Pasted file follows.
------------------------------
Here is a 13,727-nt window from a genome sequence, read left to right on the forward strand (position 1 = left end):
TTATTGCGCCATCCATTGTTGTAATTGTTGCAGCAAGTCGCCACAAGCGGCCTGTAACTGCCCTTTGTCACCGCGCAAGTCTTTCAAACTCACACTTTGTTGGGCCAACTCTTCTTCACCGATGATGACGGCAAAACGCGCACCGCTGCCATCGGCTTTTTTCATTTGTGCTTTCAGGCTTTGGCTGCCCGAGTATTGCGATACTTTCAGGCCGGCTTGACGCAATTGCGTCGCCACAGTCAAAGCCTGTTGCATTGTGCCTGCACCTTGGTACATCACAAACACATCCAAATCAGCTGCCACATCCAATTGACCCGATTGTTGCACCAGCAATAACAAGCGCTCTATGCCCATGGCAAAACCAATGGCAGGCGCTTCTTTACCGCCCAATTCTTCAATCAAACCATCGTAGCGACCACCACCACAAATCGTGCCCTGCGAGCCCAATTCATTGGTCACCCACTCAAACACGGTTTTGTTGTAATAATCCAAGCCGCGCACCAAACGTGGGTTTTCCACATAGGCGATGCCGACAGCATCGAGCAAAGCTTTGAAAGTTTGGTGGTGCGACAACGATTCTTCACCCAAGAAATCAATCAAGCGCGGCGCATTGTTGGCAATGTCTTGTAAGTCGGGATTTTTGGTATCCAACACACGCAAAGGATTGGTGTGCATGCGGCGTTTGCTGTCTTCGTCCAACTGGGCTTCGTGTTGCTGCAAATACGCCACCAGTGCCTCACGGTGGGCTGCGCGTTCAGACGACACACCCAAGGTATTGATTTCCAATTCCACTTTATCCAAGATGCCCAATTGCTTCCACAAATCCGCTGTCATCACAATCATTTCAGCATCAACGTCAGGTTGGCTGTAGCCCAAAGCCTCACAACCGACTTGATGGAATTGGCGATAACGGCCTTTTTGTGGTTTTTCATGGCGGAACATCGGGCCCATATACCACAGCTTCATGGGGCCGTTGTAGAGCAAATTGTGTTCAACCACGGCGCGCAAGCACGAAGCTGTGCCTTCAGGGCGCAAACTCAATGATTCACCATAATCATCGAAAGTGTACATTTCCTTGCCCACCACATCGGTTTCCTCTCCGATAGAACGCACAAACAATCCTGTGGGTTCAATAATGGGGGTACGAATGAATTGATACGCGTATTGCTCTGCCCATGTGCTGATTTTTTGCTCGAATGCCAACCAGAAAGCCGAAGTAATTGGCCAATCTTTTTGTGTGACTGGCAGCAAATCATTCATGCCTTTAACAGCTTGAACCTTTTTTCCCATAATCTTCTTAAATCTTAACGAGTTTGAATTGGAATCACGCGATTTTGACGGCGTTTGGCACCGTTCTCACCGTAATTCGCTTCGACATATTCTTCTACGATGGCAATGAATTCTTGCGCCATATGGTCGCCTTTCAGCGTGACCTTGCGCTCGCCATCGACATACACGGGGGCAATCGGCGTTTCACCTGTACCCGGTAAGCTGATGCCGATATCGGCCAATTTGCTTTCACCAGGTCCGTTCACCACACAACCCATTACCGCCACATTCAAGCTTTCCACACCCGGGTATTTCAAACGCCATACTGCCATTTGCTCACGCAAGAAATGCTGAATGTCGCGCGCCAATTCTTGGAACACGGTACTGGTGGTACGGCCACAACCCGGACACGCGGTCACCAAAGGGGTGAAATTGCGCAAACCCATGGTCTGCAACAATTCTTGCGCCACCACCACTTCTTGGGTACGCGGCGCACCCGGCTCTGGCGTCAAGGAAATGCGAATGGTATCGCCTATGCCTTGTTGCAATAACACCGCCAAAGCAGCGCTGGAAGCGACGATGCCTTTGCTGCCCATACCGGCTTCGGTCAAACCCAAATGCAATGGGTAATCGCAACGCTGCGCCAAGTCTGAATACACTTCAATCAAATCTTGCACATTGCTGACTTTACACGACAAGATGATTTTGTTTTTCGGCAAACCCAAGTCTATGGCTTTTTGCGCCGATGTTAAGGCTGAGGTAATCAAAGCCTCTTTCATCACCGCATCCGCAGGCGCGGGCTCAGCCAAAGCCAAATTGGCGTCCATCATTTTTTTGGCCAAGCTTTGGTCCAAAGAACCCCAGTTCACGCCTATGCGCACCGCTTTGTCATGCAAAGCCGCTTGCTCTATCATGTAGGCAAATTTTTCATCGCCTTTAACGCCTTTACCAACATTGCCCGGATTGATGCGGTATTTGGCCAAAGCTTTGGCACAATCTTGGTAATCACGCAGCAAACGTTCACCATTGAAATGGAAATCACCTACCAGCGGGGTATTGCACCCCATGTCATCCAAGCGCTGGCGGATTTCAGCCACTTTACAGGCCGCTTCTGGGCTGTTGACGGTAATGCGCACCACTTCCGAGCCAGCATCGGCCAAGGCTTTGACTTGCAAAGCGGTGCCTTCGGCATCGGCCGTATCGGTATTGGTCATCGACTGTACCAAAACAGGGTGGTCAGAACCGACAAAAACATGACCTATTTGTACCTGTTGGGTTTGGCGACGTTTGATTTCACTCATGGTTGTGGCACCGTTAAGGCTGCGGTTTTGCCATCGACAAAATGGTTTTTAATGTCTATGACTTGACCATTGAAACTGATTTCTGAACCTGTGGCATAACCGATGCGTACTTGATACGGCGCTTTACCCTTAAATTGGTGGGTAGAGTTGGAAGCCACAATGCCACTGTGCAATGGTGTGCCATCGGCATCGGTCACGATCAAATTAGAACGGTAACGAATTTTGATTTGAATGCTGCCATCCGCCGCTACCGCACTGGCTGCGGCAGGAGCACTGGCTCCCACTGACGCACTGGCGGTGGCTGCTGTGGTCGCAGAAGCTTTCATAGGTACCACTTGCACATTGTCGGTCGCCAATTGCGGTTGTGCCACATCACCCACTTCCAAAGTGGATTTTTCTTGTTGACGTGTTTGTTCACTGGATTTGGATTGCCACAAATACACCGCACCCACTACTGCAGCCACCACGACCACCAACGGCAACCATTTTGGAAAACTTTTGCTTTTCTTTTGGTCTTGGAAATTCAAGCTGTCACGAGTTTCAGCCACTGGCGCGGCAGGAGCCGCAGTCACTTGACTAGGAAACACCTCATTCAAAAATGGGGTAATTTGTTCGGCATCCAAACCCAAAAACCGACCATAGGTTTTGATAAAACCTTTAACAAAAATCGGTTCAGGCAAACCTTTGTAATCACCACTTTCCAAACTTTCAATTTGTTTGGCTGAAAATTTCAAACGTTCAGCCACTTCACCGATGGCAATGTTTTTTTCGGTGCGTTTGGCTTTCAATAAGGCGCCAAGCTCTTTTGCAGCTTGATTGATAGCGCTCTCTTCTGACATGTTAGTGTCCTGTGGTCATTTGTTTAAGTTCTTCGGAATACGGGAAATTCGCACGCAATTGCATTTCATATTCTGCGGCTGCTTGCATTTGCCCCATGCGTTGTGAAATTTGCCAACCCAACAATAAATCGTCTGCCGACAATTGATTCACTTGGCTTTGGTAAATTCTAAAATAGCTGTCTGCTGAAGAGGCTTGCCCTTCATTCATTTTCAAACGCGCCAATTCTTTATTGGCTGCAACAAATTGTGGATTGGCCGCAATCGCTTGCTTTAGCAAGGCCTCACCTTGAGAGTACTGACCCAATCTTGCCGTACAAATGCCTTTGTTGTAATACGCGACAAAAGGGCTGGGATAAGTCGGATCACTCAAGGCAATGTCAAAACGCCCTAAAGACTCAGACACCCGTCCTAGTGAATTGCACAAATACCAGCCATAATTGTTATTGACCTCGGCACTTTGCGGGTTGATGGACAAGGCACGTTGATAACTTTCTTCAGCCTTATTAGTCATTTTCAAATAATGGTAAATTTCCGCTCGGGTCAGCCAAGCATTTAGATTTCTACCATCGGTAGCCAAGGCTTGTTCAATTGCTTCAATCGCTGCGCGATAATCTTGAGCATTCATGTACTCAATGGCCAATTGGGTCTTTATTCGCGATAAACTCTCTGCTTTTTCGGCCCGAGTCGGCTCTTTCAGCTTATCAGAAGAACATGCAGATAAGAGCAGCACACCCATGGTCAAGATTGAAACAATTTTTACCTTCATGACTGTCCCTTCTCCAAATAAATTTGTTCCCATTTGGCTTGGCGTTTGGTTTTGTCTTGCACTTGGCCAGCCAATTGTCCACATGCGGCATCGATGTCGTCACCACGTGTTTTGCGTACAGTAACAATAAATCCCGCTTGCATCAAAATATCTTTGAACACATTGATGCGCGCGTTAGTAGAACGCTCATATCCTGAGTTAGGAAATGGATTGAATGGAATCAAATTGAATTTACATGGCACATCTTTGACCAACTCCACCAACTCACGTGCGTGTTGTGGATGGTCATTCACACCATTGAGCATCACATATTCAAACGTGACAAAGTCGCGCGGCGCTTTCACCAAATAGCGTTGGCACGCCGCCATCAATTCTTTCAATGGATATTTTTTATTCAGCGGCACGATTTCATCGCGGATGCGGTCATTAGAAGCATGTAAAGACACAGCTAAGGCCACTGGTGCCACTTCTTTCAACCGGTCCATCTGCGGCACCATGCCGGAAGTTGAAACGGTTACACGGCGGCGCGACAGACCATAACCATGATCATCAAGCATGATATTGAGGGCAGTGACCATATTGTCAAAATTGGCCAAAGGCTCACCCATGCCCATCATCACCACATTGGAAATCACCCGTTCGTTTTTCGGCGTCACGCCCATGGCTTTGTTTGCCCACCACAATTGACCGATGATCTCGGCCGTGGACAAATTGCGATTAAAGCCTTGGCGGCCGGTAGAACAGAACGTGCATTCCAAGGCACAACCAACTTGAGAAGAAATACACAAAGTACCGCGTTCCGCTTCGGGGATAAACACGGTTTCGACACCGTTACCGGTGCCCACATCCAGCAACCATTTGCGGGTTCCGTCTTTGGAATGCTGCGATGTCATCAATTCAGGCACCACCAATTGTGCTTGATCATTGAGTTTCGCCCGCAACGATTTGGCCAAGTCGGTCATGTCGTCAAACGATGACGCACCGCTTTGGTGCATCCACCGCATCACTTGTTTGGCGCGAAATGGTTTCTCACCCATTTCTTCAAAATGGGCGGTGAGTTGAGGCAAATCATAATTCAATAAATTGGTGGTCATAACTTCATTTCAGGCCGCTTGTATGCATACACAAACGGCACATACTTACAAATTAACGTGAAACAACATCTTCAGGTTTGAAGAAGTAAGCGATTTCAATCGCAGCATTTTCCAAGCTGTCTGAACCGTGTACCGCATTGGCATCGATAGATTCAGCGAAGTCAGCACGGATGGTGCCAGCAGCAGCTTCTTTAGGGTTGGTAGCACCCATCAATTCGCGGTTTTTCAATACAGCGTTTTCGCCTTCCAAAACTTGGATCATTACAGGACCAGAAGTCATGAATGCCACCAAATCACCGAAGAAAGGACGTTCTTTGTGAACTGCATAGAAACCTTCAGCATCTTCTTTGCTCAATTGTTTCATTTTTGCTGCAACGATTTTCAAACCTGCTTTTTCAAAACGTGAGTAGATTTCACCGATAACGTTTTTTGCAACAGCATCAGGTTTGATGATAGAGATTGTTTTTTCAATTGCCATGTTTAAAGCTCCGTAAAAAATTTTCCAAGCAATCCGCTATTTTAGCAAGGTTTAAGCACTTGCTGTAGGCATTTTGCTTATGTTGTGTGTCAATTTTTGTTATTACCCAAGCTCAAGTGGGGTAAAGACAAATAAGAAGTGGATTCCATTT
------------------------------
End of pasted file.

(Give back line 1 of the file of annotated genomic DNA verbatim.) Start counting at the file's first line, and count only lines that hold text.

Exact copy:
Here is a 13,727-nt window from a genome sequence, read left to right on the forward strand (position 1 = left end):